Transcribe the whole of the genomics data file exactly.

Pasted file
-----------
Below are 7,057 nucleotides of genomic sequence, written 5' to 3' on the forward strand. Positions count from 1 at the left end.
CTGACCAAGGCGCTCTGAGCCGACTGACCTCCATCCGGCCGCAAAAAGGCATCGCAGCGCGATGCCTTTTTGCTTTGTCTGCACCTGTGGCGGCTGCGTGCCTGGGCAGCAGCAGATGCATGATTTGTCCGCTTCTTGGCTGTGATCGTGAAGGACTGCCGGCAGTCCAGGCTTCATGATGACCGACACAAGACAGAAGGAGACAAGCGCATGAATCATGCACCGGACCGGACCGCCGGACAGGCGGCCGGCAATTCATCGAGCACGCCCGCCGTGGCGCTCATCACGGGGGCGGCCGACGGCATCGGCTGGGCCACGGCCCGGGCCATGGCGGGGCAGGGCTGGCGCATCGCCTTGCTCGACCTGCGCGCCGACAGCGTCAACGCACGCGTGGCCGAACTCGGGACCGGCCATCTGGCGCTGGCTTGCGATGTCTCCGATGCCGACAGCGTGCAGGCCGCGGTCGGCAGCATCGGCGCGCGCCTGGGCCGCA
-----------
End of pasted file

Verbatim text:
Below are 7,057 nucleotides of genomic sequence, written 5' to 3' on the forward strand. Positions count from 1 at the left end.
CTGACCAAGGCGCTCTGAGCCGACTGACCTCCATCCGGCCGCAAAAAGGCATCGCAGCGCGATGCCTTTTTGCTTTGTCTGCACCTGTGGCGGCTGCGTGCCTGGGCAGCAGCAGATGCATGATTTGTCCGCTTCTTGGCTGTGATCGTGAAGGACTGCCGGCAGTCCAGGCTTCATGATGACCGACACAAGACAGAAGGAGACAAGCGCATGAATCATGCACCGGACCGGACCGCCGGACAGGCGGCCGGCAATTCATCGAGCACGCCCGCCGTGGCGCTCATCACGGGGGCGGCCGACGGCATCGGCTGGGCCACGGCCCGGGCCATGGCGGGGCAGGGCTGGCGCATCGCCTTGCTCGACCTGCGCGCCGACAGCGTCAACGCACGCGTGGCCGAACTCGGGACCGGCCATCTGGCGCTGGCTTGCGATGTCTCCGATGCCGACAGCGTGCAGGCCGCGGTCGGCAGCATCGGCGCGCGCCTGGGCCGCA